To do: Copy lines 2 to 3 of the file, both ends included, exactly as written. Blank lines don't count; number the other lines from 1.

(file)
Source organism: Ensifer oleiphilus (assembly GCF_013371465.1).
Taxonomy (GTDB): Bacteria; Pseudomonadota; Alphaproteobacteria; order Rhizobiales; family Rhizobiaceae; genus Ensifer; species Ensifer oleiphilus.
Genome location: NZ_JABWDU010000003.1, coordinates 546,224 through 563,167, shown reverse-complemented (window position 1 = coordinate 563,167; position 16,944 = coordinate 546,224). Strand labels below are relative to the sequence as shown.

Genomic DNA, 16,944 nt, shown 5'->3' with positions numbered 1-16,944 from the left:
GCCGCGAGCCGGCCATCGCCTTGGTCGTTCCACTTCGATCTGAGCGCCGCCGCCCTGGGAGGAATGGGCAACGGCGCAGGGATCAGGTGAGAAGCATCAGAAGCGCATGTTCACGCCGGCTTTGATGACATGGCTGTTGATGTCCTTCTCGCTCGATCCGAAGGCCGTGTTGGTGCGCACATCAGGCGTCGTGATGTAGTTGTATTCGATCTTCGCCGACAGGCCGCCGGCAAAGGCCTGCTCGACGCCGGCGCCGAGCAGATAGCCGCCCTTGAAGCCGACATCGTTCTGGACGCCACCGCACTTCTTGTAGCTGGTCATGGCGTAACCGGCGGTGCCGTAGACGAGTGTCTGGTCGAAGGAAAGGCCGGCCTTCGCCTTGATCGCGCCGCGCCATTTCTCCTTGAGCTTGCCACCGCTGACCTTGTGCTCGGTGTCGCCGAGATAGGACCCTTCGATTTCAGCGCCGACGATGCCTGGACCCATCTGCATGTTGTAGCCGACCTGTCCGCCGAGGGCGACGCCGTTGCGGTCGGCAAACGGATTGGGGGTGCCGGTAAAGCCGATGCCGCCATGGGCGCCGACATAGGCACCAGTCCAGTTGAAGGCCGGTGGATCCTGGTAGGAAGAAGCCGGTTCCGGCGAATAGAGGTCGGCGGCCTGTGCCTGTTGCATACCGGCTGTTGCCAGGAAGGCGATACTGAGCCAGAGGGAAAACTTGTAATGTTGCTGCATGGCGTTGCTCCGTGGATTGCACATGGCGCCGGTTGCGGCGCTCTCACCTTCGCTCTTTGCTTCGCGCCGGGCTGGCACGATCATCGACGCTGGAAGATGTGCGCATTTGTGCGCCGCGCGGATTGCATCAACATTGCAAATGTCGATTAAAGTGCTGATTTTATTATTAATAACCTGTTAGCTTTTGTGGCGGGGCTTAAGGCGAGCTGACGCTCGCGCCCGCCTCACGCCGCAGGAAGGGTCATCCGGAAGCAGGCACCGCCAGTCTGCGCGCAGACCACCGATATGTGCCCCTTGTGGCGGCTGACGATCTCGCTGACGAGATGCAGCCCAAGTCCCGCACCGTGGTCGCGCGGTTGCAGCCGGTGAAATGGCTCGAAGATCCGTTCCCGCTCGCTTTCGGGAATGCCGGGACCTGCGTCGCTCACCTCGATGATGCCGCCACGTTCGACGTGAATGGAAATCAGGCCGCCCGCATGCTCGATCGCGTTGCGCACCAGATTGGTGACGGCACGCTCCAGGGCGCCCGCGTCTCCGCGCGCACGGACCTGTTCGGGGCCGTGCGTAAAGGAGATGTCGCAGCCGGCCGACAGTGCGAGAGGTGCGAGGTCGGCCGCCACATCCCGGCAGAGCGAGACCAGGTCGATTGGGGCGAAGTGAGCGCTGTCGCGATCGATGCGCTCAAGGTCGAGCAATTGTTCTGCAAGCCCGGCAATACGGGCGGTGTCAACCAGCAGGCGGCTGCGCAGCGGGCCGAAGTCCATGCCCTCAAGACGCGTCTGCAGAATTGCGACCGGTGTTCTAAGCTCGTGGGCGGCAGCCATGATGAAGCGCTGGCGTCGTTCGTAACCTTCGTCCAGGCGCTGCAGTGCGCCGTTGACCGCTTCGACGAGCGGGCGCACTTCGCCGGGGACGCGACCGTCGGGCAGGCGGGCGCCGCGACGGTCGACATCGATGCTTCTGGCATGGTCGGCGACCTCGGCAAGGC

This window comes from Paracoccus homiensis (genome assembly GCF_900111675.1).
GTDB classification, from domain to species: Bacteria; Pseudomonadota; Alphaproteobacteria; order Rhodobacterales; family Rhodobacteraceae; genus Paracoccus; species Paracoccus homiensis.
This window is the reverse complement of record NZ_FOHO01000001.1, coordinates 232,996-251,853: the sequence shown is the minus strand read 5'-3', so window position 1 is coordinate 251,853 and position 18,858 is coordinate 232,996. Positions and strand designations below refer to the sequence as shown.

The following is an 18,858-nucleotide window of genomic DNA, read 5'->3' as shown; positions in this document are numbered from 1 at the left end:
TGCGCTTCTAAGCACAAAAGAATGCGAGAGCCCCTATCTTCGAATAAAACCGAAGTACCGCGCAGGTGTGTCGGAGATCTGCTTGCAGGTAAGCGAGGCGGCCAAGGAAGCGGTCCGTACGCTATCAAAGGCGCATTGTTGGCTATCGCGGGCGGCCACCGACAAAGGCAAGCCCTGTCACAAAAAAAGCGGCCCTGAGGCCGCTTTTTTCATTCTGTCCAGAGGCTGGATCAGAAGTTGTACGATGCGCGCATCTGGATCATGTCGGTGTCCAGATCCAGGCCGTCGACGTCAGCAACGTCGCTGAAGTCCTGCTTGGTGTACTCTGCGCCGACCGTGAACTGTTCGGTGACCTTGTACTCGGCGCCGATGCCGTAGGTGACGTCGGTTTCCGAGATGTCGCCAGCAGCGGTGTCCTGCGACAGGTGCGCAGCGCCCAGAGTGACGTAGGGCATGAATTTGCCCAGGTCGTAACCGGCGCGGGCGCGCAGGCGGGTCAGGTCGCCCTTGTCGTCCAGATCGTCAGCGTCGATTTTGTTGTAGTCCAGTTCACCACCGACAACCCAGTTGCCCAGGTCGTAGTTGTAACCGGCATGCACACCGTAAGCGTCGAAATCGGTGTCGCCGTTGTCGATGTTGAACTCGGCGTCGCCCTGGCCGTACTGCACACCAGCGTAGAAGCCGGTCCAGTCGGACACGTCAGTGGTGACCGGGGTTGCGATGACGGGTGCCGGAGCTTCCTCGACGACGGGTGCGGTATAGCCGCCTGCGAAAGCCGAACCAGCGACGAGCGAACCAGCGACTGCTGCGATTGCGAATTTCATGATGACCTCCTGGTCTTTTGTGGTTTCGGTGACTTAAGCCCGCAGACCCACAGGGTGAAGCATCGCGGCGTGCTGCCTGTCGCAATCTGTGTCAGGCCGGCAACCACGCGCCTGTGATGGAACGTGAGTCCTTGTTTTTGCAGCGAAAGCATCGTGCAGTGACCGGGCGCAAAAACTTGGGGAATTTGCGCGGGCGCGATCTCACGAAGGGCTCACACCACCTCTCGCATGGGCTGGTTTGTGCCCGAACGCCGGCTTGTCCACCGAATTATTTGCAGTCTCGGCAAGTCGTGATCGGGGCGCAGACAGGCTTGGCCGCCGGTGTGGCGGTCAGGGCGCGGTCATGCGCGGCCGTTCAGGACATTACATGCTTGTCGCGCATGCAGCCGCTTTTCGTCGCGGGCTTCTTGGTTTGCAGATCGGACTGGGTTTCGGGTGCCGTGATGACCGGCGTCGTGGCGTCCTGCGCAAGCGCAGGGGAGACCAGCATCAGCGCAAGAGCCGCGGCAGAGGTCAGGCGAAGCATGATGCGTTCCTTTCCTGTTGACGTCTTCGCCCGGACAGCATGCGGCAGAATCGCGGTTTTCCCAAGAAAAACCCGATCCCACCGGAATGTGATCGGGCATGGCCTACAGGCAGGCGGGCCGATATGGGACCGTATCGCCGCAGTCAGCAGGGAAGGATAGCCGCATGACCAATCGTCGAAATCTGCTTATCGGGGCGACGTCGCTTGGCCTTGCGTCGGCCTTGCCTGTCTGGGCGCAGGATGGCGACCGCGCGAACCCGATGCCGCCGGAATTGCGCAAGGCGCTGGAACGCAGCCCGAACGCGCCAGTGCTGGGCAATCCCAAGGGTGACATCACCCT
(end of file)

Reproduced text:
Taxonomy (GTDB): Bacteria; Pseudomonadota; Alphaproteobacteria; order Rhizobiales; family Rhizobiaceae; genus Ensifer; species Ensifer oleiphilus.
Genome location: NZ_JABWDU010000003.1, coordinates 546,224 through 563,167, shown reverse-complemented (window position 1 = coordinate 563,167; position 16,944 = coordinate 546,224). Strand labels below are relative to the sequence as shown.